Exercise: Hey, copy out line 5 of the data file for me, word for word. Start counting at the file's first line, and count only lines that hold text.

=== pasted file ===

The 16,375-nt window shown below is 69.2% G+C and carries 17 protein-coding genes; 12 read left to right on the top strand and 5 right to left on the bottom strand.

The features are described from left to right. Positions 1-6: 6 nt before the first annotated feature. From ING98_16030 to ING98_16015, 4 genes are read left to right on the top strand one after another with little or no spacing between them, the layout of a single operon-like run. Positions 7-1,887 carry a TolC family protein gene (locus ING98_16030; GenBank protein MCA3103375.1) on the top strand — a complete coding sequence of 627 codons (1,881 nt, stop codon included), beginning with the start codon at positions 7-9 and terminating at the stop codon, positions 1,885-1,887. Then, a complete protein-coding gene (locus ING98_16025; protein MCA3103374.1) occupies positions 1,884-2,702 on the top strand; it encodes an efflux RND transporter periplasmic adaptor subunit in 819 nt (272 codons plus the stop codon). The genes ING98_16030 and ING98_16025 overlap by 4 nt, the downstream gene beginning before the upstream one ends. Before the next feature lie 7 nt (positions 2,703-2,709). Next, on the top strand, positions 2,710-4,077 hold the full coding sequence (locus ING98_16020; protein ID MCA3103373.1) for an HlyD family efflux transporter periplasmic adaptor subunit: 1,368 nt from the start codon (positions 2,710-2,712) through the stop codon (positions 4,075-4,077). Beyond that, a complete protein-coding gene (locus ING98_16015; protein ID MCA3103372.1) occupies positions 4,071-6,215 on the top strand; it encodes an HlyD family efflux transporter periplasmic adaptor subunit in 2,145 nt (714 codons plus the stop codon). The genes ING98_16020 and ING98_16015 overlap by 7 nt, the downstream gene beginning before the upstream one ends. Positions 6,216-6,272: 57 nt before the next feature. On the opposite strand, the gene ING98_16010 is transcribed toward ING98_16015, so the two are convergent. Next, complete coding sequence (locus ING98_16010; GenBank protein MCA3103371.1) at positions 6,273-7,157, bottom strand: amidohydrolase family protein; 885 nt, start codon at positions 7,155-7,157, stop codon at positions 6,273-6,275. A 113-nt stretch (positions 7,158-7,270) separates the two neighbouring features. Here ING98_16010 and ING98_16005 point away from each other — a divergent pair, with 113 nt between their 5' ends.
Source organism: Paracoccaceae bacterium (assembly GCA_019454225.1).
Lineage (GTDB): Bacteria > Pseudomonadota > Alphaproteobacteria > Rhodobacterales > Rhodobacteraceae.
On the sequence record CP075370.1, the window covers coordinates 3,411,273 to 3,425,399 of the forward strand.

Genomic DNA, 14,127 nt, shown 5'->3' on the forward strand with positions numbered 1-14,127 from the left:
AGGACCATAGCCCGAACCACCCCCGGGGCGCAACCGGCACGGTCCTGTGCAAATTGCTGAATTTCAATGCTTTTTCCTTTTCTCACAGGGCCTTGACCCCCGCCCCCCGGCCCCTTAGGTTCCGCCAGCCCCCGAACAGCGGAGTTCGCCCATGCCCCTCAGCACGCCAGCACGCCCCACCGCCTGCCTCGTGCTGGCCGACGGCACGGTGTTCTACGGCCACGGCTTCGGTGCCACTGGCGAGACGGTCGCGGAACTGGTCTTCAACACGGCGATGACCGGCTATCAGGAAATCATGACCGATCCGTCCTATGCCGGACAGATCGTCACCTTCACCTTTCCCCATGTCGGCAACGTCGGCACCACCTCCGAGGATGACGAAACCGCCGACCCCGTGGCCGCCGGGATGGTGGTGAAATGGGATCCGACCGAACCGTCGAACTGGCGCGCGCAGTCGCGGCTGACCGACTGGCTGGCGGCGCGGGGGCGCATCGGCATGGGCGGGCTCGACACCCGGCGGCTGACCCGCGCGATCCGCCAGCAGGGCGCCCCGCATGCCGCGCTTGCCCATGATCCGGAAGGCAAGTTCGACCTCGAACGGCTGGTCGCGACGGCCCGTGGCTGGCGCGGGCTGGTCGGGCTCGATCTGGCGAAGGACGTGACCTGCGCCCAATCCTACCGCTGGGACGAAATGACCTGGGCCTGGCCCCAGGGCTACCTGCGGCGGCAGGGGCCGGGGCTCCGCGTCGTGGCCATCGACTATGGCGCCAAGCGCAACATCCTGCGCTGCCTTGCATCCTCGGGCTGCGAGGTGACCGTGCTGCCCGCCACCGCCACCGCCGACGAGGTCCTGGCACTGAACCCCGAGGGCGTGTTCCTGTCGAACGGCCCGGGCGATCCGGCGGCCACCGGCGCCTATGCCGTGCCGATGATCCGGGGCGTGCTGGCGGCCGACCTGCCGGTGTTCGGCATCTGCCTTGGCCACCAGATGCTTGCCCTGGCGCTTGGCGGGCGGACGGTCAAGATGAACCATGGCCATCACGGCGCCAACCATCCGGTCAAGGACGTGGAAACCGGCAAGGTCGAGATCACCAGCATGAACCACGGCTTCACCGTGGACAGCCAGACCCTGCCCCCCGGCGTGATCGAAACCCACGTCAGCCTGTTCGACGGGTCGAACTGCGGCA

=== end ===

On the sequence record CP075370.1, the window covers coordinates 3,411,273 to 3,425,399 of the forward strand.